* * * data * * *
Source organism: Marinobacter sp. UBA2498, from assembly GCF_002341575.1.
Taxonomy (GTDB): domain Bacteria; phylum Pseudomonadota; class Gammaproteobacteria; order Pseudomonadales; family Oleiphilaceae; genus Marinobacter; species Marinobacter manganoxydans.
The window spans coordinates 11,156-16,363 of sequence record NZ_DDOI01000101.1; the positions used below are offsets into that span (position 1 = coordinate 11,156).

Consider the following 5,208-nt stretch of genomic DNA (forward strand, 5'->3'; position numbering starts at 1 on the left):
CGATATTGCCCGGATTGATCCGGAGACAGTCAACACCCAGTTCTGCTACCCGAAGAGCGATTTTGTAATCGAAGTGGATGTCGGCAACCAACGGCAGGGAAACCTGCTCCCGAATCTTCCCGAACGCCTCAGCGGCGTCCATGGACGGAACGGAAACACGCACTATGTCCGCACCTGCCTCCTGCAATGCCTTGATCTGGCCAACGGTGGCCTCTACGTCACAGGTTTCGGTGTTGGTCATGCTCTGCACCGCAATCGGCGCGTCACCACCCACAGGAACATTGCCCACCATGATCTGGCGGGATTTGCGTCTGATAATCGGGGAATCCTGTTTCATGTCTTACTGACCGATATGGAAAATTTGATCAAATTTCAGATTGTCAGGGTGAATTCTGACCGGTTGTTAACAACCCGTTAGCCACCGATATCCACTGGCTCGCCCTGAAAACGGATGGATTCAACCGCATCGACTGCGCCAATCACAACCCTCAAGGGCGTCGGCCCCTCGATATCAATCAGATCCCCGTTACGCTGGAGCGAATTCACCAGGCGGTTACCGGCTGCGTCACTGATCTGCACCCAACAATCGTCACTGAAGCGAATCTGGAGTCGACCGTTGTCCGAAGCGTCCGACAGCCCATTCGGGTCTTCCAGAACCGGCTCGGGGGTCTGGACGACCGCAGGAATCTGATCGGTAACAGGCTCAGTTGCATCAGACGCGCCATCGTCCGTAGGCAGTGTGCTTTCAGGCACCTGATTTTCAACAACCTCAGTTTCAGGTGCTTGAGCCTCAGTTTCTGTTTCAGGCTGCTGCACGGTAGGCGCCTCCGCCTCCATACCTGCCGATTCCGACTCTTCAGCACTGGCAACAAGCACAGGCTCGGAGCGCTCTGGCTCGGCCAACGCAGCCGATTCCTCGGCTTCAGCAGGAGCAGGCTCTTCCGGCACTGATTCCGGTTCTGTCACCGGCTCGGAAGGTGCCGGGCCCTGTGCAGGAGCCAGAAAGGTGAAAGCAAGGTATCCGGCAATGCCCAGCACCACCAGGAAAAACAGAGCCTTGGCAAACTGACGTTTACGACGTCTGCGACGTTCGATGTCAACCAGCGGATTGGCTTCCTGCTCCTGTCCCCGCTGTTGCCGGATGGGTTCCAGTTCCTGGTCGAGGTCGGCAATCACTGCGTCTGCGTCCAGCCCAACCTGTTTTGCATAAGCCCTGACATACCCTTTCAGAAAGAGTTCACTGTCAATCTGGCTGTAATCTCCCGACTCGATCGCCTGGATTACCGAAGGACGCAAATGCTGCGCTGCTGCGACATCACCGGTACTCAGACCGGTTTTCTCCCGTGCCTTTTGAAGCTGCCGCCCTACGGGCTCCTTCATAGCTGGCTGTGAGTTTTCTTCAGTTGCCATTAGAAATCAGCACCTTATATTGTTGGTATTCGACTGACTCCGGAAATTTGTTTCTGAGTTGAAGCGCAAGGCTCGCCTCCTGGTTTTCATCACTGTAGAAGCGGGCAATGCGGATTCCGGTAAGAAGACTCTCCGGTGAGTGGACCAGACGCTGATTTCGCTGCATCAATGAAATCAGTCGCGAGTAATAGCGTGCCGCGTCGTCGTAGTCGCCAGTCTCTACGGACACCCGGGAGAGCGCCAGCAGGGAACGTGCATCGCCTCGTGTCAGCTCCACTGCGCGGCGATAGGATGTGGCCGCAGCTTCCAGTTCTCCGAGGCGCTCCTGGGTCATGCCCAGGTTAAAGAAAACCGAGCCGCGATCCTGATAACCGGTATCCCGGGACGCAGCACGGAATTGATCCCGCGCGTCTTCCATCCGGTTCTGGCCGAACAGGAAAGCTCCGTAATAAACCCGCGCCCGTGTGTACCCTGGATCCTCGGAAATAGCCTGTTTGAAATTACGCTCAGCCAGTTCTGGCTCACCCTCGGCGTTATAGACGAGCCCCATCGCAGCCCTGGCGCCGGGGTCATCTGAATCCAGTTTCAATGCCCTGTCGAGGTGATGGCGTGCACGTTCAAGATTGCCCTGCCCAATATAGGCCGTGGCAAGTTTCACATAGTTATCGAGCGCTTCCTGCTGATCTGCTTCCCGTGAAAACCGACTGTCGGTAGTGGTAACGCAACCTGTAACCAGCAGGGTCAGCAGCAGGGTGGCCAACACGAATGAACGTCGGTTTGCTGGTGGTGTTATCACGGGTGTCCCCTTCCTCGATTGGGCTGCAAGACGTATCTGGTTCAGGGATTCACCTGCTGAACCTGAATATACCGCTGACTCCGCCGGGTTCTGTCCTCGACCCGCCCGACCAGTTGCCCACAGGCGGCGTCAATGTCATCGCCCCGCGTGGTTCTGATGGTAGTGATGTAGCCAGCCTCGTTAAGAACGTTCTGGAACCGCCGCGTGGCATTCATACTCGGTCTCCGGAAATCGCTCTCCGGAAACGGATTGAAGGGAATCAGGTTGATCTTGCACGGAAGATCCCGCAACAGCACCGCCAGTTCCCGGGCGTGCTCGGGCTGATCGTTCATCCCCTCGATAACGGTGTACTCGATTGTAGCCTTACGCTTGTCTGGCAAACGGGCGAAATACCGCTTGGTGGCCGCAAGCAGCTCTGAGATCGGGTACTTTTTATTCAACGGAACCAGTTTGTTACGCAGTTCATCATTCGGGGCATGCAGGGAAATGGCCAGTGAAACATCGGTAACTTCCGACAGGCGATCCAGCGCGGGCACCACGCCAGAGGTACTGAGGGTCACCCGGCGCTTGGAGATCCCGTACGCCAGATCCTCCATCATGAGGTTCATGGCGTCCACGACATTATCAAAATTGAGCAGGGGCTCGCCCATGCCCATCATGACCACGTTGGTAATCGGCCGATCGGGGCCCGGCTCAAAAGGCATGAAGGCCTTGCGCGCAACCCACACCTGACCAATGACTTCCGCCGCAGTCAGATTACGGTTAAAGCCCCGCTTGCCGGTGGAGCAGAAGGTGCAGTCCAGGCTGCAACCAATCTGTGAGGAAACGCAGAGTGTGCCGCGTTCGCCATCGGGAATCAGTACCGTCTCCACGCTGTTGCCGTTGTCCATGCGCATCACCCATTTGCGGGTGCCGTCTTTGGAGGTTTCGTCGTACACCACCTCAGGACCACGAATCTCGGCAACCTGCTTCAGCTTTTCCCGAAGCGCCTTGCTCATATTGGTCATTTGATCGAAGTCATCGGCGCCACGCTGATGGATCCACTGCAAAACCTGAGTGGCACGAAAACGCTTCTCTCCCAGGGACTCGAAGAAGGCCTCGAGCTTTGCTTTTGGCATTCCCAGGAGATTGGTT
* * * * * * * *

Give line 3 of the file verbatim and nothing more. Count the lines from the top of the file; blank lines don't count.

The window spans coordinates 11,156-16,363 of sequence record NZ_DDOI01000101.1; the positions used below are offsets into that span (position 1 = coordinate 11,156).